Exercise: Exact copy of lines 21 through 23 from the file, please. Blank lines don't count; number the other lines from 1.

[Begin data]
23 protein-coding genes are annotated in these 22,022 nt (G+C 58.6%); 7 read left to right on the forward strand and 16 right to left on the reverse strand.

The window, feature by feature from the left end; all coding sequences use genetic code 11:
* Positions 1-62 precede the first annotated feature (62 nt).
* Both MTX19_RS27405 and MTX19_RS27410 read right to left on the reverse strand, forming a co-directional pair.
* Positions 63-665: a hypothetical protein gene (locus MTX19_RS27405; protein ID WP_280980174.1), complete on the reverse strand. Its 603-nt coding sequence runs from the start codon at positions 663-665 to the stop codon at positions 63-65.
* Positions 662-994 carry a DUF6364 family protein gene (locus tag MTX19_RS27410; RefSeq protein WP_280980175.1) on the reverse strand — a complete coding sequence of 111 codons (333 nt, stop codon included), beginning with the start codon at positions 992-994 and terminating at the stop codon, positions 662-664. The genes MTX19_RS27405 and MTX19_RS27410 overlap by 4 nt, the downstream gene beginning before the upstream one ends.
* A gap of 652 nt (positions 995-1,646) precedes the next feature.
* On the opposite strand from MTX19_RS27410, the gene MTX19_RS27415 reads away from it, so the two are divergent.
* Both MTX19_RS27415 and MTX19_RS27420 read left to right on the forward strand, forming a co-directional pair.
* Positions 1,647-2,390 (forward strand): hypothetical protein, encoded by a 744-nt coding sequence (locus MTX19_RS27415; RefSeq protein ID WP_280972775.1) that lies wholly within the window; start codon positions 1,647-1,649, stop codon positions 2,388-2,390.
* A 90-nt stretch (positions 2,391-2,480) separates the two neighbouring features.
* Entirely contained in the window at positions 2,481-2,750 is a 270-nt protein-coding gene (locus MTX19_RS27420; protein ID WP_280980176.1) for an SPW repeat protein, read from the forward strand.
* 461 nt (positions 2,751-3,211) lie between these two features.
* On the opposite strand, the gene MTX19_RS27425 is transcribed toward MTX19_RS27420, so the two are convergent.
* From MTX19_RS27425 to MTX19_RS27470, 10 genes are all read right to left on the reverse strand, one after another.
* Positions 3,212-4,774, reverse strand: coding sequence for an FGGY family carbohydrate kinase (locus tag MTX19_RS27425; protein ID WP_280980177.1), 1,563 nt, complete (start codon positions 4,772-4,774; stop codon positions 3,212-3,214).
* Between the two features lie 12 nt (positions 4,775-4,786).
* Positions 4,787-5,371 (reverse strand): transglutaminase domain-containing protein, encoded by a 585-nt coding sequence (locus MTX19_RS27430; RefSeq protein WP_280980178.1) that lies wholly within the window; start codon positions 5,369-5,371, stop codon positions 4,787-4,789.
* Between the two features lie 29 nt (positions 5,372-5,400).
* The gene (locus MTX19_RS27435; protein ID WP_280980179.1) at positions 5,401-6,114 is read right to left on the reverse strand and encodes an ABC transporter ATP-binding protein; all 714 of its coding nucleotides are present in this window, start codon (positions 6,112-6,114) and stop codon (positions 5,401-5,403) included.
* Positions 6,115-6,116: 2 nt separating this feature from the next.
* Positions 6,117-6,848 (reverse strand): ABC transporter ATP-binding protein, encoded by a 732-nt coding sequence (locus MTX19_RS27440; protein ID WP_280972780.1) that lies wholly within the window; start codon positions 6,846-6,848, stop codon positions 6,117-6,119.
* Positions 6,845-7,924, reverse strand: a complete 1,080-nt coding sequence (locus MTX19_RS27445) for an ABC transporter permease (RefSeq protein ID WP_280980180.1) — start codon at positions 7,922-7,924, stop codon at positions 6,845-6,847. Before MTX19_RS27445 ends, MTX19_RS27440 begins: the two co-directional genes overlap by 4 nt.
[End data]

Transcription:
* Positions 6,115-6,116: 2 nt separating this feature from the next.
* Positions 6,117-6,848 (reverse strand): ABC transporter ATP-binding protein, encoded by a 732-nt coding sequence (locus MTX19_RS27440; protein ID WP_280972780.1) that lies wholly within the window; start codon positions 6,846-6,848, stop codon positions 6,117-6,119.
* Positions 6,845-7,924, reverse strand: a complete 1,080-nt coding sequence (locus MTX19_RS27445) for an ABC transporter permease (RefSeq protein ID WP_280980180.1) — start codon at positions 7,922-7,924, stop codon at positions 6,845-6,847. Before MTX19_RS27445 ends, MTX19_RS27440 begins: the two co-directional genes overlap by 4 nt.